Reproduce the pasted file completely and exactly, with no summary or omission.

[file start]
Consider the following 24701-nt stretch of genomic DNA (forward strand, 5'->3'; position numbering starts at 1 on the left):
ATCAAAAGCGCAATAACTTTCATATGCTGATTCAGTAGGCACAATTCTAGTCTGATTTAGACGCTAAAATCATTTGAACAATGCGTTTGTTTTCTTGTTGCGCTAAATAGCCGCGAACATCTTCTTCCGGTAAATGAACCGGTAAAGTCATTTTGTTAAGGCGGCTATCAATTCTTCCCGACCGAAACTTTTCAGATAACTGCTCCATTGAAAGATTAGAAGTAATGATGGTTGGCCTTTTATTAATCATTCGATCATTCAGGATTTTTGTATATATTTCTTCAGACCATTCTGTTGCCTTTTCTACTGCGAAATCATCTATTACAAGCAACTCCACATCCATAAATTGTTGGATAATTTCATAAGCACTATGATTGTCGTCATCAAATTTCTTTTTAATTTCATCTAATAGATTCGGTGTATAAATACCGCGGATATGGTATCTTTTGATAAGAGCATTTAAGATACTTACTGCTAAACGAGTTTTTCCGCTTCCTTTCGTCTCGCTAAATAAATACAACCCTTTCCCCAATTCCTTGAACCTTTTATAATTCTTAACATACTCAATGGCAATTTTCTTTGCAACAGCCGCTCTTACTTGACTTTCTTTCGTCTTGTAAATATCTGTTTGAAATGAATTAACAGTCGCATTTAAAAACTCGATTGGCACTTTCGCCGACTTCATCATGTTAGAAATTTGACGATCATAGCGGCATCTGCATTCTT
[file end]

Consider the following 24701-nt stretch of genomic DNA (forward strand, 5'->3'; position numbering starts at 1 on the left):
ATCAAAAGCGCAATAACTTTCATATGCTGATTCAGTAGGCACAATTCTAGTCTGATTTAGACGCTAAAATCATTTGAACAATGCGTTTGTTTTCTTGTTGCGCTAAATAGCCGCGAACATCTTCTTCCGGTAAATGAACCGGTAAAGTCATTTTGTTAAGGCGGCTATCAATTCTTCCCGACCGAAACTTTTCAGATAACTGCTCCATTGAAAGATTAGAAGTAATGATGGTTGGCCTTTTATTAATCATTCGATCATTCAGGATTTTTGTATATATTTCTTCAGACCATTCTGTTGCCTTTTCTACTGCGAAATCATCTATTACAAGCAACTCCACATCCATAAATTGTTGGATAATTTCATAAGCACTATGATTGTCGTCATCAAATTTCTTTTTAATTTCATCTAATAGATTCGGTGTATAAATACCGCGGATATGGTATCTTTTGATAAGAGCATTTAAGATACTTACTGCTAAACGAGTTTTTCCGCTTCCTTTCGTCTCGCTAAATAAATACAACCCTTTCCCCAATTCCTTGAACCTTTTATAATTCTTAACATACTCAATGGCAATTTTCTTTGCAACAGCCGCTCTTACTTGACTTTCTTTCGTCTTGTAAATATCTGTTTGAAATGAATTAACAGTCGCATTTAAAAACTCGATTGGCACTTTCGCCGACTTCATCATGTTAGAAATTTGACGATCATAGCGGCATCTGCATTCTT